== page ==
Behind the Music of Over the Rhine's 15th Studio Album, 'Love & Revelation'

Over the Rhine's Karin Bergquist and Linford Detweiler go deep about what went into the making of their recently released album

May 23, 2019 at 11:39 am
click to enlarge Over the Rhine's 'Love & Revelation' - Photo: Provided by All Eyes Media
Photo: Provided by All Eyes Media
Over the Rhine's 'Love & Revelation'

Two months ago, Karin Bergquist and Linford Detweiler released Love & Revelation, the latest Over the Rhine studio album and their first non-holiday set of original material since 2014's Meet Me at the Edge of the World. During the course of our wide-ranging conversation with Bergquist and Detweiler, which included the topics of the band's 30th anniversary and the couple's fourth iteration of their increasingly popular Nowhere Else Festival, held annually at their farm in Martinsville, Ohio, a good deal of information regarding the creation and execution of Love & Revelation was offered, very little of which could be included in our print version of the story due to space limitations.

(Click here for the schedule for Nowhere Else, which takes place this Memorial Day weekend.)

In the interest of giving readers a slightly more in-depth analysis of the album through the insights and observations of its architects, we hope you enjoy this web exclusive examination of Love & Revelation, Over the Rhine's highly personal new release which may prove to be among the group's finest achievements in a 30-year career that has been casually appointed with greatness.

CityBeat: The new album is amazing, and every superlative ever used to describe an Over the Rhine album certainly applies to Love & Revelation. Your last album, Meet Me at the Edge of the World, seemed to be framed by your move to Martinsville, in that it was pastoral, cool and lovely. So how is Love & Revelation a departure from that and how is it an extension.

Linford Detweiler: To me, Love & Revelation has a lot to do with looking around and not recognizing the place you thought was home. I think a lot of Americans, including us, are feeling off balance and we're reasking the questions we thought had been answered. So that sense of feeling like a stranger in your own place pervades the record. I thought we were going to write a funky little protest record, and we had some of those songs in the works, but we were surprised when we realized there was a lot of grief on the record. We realized the need for some of the broadest responses like anger and resistance and that we were grieving. The songs made that quite clear to us.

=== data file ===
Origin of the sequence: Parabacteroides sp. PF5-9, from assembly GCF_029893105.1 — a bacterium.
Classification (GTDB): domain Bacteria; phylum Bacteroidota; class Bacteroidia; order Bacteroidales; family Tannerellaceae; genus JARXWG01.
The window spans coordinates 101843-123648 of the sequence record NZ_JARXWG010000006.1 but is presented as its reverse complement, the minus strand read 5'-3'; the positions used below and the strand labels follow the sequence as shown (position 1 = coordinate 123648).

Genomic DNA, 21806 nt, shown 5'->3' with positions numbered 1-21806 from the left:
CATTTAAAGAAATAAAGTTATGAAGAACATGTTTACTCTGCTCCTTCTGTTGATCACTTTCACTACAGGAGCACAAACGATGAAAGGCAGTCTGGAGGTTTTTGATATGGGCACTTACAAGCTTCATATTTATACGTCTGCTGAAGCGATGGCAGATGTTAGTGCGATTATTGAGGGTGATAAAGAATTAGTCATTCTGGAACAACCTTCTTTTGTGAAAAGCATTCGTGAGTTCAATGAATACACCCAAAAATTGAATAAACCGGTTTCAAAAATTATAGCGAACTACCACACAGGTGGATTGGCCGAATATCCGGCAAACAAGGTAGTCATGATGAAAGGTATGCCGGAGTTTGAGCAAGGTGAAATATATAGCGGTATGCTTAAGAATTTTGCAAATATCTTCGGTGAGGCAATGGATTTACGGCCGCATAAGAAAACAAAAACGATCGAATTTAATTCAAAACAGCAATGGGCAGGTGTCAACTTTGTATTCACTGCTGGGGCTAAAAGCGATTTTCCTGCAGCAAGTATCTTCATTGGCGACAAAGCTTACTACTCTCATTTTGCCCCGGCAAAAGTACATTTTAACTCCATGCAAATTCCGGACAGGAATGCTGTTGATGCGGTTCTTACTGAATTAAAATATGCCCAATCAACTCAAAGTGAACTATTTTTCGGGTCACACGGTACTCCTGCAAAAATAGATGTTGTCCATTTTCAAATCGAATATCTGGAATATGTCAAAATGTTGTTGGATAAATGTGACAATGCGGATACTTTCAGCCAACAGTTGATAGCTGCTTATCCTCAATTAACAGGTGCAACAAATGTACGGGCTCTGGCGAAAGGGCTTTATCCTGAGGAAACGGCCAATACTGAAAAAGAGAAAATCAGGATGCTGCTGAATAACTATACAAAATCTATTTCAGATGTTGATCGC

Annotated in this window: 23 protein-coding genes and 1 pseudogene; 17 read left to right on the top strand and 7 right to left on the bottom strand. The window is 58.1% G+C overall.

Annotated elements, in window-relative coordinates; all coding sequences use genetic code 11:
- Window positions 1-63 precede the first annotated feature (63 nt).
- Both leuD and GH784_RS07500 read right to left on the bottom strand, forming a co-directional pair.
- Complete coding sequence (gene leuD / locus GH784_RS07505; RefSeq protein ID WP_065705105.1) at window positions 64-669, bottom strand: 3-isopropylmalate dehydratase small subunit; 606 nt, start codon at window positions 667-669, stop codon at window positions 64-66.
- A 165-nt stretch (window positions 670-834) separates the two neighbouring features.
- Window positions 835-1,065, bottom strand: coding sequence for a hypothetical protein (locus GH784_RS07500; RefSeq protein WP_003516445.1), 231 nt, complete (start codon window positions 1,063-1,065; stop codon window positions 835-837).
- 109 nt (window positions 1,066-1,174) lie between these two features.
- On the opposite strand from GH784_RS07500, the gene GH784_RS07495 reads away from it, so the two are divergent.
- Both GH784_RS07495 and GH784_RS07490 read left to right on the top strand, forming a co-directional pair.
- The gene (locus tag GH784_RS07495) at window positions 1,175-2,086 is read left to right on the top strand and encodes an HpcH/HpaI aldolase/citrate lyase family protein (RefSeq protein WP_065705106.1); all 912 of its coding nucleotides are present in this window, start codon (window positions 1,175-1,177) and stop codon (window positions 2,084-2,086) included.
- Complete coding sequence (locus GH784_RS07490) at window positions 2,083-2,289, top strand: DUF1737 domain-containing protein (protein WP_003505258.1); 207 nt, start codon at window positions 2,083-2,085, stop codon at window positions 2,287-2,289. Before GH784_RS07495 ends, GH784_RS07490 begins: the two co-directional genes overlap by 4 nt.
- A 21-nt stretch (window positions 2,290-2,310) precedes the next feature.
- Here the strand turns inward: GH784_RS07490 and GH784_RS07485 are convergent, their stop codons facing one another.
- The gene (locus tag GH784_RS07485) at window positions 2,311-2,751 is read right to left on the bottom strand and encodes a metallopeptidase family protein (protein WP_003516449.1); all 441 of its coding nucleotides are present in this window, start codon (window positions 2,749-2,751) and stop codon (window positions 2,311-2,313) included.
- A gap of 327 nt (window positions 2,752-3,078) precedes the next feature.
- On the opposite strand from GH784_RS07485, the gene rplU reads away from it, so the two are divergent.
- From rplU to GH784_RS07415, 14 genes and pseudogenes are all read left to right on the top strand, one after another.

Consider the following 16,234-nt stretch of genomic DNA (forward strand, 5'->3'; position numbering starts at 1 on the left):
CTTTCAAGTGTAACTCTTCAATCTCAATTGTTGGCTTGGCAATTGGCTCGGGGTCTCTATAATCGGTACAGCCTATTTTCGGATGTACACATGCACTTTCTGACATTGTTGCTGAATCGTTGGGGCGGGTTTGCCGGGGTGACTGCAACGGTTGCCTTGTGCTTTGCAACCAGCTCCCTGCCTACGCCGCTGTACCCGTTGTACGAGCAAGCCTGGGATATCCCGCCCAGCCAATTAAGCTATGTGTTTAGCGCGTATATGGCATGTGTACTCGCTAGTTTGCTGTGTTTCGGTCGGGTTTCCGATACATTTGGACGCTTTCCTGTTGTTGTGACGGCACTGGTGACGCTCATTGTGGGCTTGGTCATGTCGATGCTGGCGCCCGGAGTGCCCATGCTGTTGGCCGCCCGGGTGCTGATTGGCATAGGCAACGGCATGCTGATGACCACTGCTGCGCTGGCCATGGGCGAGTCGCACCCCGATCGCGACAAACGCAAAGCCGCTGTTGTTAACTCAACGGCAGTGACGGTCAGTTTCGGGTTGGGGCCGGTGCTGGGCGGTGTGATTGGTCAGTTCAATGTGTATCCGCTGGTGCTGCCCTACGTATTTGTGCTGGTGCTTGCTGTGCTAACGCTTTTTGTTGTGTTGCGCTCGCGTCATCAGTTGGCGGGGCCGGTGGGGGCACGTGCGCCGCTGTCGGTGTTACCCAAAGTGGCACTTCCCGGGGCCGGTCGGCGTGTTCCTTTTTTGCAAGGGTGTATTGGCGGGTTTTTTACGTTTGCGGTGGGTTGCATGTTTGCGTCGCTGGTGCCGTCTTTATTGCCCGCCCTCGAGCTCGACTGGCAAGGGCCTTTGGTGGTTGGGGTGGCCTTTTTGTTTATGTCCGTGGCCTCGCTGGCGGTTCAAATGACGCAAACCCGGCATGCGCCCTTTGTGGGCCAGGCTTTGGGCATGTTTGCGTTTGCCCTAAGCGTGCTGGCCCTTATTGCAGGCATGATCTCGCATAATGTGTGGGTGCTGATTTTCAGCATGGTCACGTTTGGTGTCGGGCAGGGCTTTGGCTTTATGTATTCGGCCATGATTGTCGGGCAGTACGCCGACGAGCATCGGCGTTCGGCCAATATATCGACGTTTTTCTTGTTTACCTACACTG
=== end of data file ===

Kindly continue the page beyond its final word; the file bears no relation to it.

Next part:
Karin Bergquist: As we say in one of the songs (“Let You Down”), which was actually quoted by someone else first, grief is love with no place to go. It really moved us when someone shared it with us. Also, we were keenly aware of the fact that many people have drawn close to our music and formed this community within itself, have experienced loss in various forms and supported each other through it, and it's really hard not to be aware of that. We didn't set out to write about those things, but as we were experiencing them ourselves, we realized this was another tether to those people who have been with us for so long. It started to make sense that we were all feeling this as a community, from various perspectives and different reasons and sources, but we were all sharing this grief. That gave me permission to write some of the songs about grief, although I didn't set out to do that. I don't want to be sad, but if it's a healing thing… oddly enough, that's a word that some people use when they talk about our music, and other music as well.

We'll get feedback from people that talk about coming to the festival for a few days, it's the kind place where we try to make a safe place for people to experience music and art and everything, and they refer to it as healing. Maybe that's meaningful. Our music isn't a lot of things; it's not really sexy, or hugely popular, or award-winning. But I'll take healing. That's a language I understand and it's something I need in my own life. I've often sought healing and comfort for myself so I know how important that is and you can't put a price on that. If someone wants to refer to our music in that way, I'm good with that.

CB: Grief often goes hand in hand with regret, in that they're drawn from a similar emotional well. There seems to be a bit of that on the album as well.

LD: You mentioned that early on and it's interesting because I like to think that I don't have a lot of regrets. I'm incredibly grateful for the gift of being able to make music for 30 years and from this vantage point, it feels mostly like a gift, because making a record that somebody cares about decades later is not something you consider a record to do. When that happens, the response of any writer is “Thank you.” But on the other hand, when you mentioned the word “regret.” I wonder if some of that is in there because when you say yes to a path, you're saying no to a lot of other paths. Maybe we're mourning the reality that by saying yes to songwriting, we said no to a lot of other things. Life on the road is not a vacation; we've missed a lot of family reunions and funerals of family and friends and birthday parties and graduations.”

KB: That resonated with me, and I had a couple of thoughts. I can see that I regret not being closer to the music scene here, and I've felt that often, but it's because we were working, we were gone. So like Linford was saying, it's having to say no to things because you've chosen one path. I think regret can be a trap but I think it's a tool. If you have regrets and you're self-aware about it, and give yourself a moment of reflection and own it, you say, 'I did that, I don't want to do it again,' and you move on, then it's a good tool. If you lay down in it like it's a gutter and you let it stew, and you don't have the tools to process it, then it becomes a trap. Then regret is really unhealthy and you start asking, “What if…?” and “what if” is not good. So I suppose there's probably some regret on this record, but I'm not going to ask 'What if?' I'm grateful for the path I've chosen and learned from the things I'm not crazy about, and hopefully keep writing about it, because that's how I learn. We write to discover, even now.

CB: You mentioned that Love & Revelation was originally going to be a protest record of a sort. Do you generally write an album with a theme in mind or are you always writing and then choose the songs that hang together as a theme, or however you're feeling at that moment?

KB: I think it's more the latter for us. We weren't sure, but I think because of the way we were feeling or the discussions we'd been having and the overall climate of the country, we assumed that's where it was going to go. It turned out that little song, “Love & Revelation,” ended up being our funky protest song, and that's really all I thought it was, but we weren't even sure it was going to make the record. We got in the studio and had our batch of songs and played through them with the band, and you could tell which ones we were going to have to wrestle with, and which were worth wrestling with.